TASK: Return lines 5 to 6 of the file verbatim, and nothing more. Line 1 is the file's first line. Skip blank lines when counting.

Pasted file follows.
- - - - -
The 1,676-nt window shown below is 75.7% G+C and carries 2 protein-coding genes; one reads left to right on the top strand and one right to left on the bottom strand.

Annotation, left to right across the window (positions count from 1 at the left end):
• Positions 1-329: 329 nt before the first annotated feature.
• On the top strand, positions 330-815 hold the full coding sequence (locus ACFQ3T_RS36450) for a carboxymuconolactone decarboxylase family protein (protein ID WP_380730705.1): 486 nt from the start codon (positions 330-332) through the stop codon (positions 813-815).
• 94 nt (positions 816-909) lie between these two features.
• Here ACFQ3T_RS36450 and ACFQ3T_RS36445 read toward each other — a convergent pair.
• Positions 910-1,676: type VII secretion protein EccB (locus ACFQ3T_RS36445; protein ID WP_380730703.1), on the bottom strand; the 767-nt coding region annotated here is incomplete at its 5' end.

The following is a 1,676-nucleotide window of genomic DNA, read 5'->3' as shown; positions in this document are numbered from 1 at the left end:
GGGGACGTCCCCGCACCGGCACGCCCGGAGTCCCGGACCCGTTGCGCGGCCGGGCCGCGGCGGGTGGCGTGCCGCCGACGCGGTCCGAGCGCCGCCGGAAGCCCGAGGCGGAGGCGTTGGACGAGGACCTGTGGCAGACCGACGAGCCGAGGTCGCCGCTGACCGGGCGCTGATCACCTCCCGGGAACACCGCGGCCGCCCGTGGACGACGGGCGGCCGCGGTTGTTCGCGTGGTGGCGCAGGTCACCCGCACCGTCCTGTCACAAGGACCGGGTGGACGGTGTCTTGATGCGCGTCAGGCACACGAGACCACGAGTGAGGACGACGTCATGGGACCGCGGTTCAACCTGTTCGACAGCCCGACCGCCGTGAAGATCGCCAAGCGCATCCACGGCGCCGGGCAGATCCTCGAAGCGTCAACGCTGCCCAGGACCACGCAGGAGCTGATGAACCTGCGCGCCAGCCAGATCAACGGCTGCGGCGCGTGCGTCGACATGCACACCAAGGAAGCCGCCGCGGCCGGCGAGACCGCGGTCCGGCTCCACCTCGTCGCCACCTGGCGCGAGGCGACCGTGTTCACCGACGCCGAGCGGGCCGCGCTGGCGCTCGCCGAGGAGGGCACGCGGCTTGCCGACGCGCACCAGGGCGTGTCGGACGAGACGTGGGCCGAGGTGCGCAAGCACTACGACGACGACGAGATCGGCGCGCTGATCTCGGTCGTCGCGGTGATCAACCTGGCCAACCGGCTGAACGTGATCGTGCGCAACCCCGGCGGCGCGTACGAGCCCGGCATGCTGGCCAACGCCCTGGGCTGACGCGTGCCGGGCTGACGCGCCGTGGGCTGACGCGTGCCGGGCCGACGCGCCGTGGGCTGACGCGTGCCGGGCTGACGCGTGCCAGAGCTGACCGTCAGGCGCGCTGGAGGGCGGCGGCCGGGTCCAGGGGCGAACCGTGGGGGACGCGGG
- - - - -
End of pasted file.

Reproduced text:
• 94 nt (positions 816-909) lie between these two features.
• Here ACFQ3T_RS36450 and ACFQ3T_RS36445 read toward each other — a convergent pair.